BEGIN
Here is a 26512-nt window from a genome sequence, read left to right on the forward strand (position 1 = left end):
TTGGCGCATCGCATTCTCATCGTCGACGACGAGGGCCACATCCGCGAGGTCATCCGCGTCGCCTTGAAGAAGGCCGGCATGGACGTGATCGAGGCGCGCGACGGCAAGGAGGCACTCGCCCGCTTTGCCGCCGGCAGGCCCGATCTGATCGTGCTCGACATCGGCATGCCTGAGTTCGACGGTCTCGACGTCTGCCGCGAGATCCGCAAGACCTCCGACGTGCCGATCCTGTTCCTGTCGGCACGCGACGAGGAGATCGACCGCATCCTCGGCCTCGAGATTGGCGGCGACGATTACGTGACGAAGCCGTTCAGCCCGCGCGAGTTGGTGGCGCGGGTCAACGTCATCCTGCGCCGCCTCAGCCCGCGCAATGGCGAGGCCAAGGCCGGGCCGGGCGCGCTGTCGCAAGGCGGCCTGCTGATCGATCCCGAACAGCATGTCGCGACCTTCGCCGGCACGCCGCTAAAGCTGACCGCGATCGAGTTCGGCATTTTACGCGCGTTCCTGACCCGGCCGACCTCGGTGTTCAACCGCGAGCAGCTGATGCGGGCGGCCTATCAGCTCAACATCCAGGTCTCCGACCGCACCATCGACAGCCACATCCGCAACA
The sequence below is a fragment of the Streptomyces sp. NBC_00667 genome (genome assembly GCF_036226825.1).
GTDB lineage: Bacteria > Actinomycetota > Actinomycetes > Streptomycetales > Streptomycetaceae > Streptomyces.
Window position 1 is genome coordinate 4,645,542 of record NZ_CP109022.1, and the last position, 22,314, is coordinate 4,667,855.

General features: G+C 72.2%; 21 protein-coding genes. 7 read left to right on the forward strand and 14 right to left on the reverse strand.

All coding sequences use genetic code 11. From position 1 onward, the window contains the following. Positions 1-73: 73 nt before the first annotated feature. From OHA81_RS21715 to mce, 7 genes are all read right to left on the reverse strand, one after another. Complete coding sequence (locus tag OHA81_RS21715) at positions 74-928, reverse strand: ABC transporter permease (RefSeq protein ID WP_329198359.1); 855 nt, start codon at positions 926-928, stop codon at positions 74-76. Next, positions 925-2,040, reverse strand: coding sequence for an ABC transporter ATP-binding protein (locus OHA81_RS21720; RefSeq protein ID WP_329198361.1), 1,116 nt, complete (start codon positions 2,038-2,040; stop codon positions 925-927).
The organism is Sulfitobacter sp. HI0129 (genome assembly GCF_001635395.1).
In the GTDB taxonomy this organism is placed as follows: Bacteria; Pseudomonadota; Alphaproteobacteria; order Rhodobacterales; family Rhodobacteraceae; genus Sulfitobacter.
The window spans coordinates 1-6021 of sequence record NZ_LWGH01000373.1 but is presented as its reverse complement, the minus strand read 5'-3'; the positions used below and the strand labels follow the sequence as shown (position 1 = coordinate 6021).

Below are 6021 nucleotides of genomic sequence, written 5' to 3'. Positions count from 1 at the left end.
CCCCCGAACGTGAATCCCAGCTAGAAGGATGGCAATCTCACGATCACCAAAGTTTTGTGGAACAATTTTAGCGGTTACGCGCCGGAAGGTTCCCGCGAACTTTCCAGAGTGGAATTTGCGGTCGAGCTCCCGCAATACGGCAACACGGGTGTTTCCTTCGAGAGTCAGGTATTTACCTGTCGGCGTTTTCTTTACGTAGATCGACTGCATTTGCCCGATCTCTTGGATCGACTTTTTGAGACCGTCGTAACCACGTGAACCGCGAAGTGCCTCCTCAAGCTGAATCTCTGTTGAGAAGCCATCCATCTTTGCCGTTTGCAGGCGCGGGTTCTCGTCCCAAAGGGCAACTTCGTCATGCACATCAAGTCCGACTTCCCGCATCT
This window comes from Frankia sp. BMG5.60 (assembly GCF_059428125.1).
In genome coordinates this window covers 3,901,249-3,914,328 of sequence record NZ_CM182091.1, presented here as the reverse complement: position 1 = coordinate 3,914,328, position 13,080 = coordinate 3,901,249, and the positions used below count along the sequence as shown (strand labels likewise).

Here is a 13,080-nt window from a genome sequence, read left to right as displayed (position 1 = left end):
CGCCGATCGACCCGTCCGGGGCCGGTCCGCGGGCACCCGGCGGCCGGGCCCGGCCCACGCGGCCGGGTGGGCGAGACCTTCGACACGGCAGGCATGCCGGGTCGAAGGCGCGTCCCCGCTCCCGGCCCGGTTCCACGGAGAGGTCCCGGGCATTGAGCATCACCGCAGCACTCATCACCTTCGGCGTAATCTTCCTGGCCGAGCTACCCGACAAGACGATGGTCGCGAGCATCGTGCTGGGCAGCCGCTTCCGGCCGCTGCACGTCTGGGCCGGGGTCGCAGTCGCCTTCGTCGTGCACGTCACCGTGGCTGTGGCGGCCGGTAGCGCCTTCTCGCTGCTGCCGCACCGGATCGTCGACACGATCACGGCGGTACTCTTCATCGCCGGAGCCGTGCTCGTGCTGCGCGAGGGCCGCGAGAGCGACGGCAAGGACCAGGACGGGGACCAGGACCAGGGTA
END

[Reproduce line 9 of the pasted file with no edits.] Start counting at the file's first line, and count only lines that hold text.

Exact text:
In the GTDB taxonomy this organism is placed as follows: Bacteria; Pseudomonadota; Alphaproteobacteria; order Rhodobacterales; family Rhodobacteraceae; genus Sulfitobacter.